The Japanese company Itochu and the Brazilian Petrobras will carry out a project for planting 150,000 hectares of sugarcane and oleaginous plants for biodiesel production. It will be the largest irrigation work in northeastern Brazil. The cane will be used for the production of alcohol for the Japanese market.
The project is of colossal dimensions. It is the largest irrigation work in northeastern Brazil, at 500 kilometres of extension. In all, 150,000 hectares (115,000 in the state of Pernambuco, and the remainder in the north of the state of Bahia) will be turned to planting. For a long time, the so-called Canal of the Savannah has been but a dream to the population of the northeast. But an agreement signed between the Japanese trading company Itochu and the Brazilian state-owned oil company Petrobras was the first step for making the project come true.
The agreement provides that the 150,000 hectares will be turned to the planting of sugarcane for production of alcohol fuel, and of other cultures for production of biodiesel. The production of ethanol and biodiesel will cater to the expanding Japanese market.
Annually, Japan consumes 400 million litres of alcohol, with a 3% rate of addition of the fuel to gasoline. The Japanese law forecasts that the rate should increase up to 15%, due to international commitments for reducing emission of pollutant gases into the atmosphere. Thus, alcohol consumption will rise to 1.5 billion litres. Itochu, also in the field of fuel supply, currently operates 2,200 stations in Japan.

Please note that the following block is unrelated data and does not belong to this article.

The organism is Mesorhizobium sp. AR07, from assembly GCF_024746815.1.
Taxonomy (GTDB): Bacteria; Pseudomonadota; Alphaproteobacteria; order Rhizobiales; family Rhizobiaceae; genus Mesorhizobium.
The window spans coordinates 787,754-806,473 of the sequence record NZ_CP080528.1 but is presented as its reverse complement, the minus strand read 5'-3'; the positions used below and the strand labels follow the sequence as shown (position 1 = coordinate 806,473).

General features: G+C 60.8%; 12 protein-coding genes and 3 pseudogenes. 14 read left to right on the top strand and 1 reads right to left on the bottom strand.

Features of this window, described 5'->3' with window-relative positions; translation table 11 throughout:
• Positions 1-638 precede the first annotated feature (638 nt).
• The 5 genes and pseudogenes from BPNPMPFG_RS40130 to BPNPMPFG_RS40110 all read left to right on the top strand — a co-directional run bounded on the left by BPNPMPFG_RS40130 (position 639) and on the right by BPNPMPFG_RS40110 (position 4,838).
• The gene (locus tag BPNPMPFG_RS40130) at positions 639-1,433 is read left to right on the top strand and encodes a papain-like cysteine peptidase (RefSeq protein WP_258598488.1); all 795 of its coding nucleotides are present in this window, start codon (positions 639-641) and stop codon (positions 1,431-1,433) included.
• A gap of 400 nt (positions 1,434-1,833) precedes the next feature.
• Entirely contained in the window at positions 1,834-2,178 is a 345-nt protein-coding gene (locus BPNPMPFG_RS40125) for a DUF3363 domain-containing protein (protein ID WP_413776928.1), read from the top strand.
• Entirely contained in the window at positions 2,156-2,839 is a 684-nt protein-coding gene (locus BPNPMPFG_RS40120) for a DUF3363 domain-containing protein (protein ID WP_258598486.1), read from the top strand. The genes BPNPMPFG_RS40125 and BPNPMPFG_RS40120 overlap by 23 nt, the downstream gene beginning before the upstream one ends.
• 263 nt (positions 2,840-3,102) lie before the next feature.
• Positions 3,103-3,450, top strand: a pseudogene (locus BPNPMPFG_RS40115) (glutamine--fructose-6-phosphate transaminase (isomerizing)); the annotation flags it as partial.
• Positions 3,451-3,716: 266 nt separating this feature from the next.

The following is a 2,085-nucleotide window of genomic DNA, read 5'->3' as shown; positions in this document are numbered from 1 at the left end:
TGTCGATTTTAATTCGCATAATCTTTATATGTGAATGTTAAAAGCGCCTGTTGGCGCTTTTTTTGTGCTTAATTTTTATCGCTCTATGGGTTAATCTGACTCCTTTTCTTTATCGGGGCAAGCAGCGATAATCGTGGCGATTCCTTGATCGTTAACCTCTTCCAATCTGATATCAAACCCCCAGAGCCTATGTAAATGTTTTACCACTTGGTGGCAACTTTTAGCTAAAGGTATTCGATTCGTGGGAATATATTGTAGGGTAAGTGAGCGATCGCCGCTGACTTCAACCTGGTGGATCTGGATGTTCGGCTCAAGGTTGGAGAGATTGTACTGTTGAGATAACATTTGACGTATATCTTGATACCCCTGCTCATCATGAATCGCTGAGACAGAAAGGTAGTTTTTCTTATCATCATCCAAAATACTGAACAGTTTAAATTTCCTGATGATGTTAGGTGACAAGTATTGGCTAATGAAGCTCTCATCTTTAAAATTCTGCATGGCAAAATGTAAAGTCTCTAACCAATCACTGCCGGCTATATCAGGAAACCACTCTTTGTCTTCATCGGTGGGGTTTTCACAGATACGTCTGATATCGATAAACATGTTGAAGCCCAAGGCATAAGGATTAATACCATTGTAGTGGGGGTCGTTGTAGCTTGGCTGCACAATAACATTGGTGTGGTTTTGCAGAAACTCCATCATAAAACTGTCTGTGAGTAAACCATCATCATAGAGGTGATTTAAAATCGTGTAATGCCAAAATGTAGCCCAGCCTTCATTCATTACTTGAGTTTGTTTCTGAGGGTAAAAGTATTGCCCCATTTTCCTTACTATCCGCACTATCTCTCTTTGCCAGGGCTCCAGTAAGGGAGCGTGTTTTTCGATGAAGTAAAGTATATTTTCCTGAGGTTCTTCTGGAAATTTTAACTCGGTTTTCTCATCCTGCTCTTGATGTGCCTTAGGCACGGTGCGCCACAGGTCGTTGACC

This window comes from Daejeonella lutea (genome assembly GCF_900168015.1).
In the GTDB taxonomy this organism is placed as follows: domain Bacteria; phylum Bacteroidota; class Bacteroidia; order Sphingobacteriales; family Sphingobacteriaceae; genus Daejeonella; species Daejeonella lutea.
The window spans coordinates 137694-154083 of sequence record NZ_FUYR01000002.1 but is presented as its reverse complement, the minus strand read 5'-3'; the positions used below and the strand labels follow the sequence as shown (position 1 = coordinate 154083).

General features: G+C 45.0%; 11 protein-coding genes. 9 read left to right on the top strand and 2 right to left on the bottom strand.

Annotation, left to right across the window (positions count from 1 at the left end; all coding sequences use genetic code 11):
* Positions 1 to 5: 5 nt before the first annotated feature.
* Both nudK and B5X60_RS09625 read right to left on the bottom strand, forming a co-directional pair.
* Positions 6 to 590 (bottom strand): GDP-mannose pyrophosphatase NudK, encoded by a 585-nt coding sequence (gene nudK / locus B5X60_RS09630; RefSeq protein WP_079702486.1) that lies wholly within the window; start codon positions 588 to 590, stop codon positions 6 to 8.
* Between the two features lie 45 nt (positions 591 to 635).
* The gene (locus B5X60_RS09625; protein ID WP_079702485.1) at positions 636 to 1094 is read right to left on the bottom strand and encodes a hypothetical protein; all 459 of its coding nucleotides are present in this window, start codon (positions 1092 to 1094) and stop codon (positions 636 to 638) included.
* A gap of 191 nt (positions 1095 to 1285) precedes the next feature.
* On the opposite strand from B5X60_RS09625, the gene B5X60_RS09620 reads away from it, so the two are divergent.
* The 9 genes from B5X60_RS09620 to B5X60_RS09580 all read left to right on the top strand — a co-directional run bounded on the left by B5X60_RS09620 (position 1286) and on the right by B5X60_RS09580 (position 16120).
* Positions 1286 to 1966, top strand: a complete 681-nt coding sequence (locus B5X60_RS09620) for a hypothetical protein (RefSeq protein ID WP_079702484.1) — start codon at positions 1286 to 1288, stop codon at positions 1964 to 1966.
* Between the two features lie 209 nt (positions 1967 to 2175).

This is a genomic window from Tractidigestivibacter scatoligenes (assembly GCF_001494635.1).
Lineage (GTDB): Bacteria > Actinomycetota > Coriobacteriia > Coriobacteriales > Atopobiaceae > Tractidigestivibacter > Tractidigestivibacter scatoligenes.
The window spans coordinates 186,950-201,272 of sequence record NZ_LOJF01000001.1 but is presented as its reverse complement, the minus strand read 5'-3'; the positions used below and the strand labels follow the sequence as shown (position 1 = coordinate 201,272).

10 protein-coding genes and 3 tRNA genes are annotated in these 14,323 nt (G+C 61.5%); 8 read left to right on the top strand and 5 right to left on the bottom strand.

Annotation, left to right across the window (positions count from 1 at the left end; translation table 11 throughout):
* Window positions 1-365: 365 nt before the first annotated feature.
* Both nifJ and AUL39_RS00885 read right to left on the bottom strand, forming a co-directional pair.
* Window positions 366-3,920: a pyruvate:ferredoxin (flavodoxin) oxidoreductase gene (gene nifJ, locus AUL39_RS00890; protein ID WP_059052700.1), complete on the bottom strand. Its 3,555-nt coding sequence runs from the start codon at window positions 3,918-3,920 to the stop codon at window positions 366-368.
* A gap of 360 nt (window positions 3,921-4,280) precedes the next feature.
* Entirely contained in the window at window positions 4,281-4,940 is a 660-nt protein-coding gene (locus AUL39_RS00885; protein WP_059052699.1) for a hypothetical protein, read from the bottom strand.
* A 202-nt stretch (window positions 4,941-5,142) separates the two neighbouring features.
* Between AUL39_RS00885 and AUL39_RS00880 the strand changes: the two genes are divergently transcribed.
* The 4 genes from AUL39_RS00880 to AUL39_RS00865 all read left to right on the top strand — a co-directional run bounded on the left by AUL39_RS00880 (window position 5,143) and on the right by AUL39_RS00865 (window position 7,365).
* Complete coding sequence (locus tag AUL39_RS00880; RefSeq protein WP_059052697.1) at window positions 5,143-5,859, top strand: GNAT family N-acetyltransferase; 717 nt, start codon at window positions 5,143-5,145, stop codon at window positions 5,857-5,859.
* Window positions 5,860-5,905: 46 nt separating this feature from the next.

The memorandum of understanding that was signed analyses the best way for catering to the Japanese market. The executive project for the Canal of the Savannah, at an estimated cost of 56 million Brazilian reais (US$29.3 million), will have an initial investment, by Itochu and Petrobras, of 20 million reais (US$10.4 million). The public-private partnership also counts on the participation of the São Francisco and Parnaíba Valley Development Company (Codevasf), which collaborated with 16 million reais (US$8.3 million), and from the state and federal governments, which will contribute another 20 million reais from the Growth Acceleration Program (PAC) of the Brazilian government.
On June 15, in a meeting with the governor of the state of Pernambuco, Eduardo Campos, the minister of Regional Development, Geddel Vieira Lima, warranted funding for the construction work of the Canal of the Savannah, estimated in US$1.2 billion.
According to the president of the Union of the Sugar and Alcohol Industry of the Pernambuco State (Sindaçúcar-PE), Renato Cunha, after the implementation of the irrigation project, the state will have an additional production of 10 million tonnes of cane. Presently, all of the 16 million tonnes produced come only from coastal areas.
To Cunha, agroenergy is a promising field, and the state is now witnessing a new phase. “Being able to use cane bagasse to produce ethanol and biodiesel is a great opportunity, because this way we are managing to attract foreign capital,” he said. According to him, the Itochu is interested in the project because Japan intends to increase the share of clean fuels in its energy matrix. “Bio-fuels are renewable and less pollutant than fossil fuels,” he claims.
To the engineering director at the Codevasf, Clementino Coelho, the aim is to also benefit the families of small farmers. In the region, 50,000 direct jobs will be created. “We will map the appropriate areas for each type of specific culture. There is lots of fertile land in conditions of serving the agricultural sector, but it is not explored due to lack of water,” he explains.
At last, the interior of the state of Pernambuco will become viable for expansion projects, and capable of receiving investment from the public and private sectors. The Canal is going to benefit 16 municipalities in the state of Pernambuco, reaching the margins of Lake Sobradinho, in Bahia.
Source: Brazil-Arab News Agency ANBA, 2007-06-19.